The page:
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Birth Injuries: Negligence versus normal changes in the body

There are a few things you need to know about Caesarean-sections. Some of these facts refer to things that are likely or unlikely to happen during your C-section in New Jersey, so you have an idea if it's normal or negligence that has led you to suffer from pain or other difficulties.

First of all, a C-section is a surgery, which means surgical errors are a possibility. Errors themselves are malpractice. For instance, if the surgeon punctures your bladder, which is a possibility with this surgery, this could be the basis for a malpractice claim if he does not take precautions against it or does not make sure to repair the issue. Only a small number of women have been said to have suffered from bowel injuries or injury to the ureter, so it's unlikely to happen. In some cases, this could be normal, but again, if surgical errors led to the injury, then that could be the basis for malpractice.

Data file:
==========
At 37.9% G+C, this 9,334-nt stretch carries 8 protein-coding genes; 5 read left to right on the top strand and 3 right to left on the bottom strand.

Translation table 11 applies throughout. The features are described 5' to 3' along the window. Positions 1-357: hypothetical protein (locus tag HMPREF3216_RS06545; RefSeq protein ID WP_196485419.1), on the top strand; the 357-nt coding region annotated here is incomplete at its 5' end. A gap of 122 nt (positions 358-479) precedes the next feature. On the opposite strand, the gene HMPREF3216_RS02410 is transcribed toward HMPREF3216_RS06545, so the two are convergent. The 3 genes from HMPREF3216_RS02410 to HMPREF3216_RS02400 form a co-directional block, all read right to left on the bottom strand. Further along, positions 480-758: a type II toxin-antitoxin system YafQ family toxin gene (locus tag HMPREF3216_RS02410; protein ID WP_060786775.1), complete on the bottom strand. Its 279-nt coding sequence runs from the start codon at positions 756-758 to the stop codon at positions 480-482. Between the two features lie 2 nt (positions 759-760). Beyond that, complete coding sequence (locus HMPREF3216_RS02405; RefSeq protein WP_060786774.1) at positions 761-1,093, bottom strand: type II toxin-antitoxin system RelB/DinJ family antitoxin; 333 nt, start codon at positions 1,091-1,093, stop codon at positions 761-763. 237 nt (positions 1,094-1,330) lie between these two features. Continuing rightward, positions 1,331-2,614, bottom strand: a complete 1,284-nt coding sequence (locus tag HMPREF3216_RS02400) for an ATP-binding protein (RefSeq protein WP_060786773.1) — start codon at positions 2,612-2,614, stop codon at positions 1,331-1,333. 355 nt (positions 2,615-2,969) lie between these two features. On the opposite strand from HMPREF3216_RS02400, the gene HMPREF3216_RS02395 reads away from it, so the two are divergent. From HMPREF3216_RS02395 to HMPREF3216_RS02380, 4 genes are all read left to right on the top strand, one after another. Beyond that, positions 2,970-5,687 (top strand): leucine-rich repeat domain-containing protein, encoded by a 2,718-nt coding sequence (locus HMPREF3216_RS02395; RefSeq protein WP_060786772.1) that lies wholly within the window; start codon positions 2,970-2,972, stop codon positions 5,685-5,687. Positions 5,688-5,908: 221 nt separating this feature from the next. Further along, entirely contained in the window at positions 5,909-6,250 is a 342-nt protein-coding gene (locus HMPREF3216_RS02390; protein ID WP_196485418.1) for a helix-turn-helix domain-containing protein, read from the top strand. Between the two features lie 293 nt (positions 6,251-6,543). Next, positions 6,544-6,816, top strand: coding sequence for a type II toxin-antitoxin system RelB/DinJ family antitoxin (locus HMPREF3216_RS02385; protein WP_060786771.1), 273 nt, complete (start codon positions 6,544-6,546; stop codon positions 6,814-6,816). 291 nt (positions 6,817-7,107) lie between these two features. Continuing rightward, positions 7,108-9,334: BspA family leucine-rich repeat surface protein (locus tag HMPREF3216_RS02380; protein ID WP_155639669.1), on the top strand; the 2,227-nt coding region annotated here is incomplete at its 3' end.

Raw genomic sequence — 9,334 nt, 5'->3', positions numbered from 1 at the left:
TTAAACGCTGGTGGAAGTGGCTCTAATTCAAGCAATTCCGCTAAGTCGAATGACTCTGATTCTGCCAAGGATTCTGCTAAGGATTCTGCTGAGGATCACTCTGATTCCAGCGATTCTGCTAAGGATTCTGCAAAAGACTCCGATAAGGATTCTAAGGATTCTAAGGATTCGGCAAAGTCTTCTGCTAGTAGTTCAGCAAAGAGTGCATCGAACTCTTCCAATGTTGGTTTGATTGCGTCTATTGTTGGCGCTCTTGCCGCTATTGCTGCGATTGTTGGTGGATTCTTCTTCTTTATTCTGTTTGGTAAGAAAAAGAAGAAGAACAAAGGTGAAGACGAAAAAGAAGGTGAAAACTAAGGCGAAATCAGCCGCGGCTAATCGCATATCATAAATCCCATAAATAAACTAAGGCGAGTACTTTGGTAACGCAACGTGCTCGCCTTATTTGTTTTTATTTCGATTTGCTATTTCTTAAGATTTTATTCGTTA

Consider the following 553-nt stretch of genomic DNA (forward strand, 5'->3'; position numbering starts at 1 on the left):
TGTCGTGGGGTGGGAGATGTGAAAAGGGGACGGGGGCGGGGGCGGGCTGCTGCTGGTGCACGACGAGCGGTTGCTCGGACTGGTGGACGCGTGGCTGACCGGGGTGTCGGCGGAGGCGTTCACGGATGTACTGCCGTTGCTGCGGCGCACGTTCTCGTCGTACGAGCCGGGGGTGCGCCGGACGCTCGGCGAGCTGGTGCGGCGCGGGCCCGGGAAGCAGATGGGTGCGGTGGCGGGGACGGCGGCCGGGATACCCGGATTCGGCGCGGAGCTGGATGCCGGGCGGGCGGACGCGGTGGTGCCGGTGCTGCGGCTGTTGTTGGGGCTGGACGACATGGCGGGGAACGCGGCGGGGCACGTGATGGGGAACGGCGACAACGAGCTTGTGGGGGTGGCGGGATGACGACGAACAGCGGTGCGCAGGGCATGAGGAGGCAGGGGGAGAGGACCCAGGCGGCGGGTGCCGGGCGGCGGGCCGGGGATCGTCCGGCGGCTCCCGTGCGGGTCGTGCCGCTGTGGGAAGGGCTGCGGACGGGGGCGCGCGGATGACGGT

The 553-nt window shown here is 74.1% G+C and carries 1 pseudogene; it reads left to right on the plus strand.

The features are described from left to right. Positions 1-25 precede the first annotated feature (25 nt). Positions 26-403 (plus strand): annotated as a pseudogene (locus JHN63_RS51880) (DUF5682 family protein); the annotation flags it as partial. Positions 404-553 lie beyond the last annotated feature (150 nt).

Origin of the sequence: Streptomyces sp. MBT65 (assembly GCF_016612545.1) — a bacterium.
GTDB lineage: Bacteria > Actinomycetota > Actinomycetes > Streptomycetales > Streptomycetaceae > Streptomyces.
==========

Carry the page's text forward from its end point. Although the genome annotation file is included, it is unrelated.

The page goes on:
Something that is difficult to prevent would be Cesarean scar endometriosis. This scarring has to do with how your own body heals, which is hard for a surgeon or medical team to predict. Pain at the surgical site is also common and may be ongoing for six to 10 months or longer. A C-section has been suggested as a way to reduce the number of babies suffering from brachial plexus injury, but it's hard to prove either way, especially if the C-section was a precaution used after a failed vaginal delivery.

If you've struggled with giving birth and the aftermath of a C-section, you don't have to go through this alone. Whether you've been left with an infection or had surgical errors that left you bed ridden, it's important to speak up to get the compensation you need.

Source: Childbirth Connection, "Cesarean Section" accessed Jan. 20, 2015

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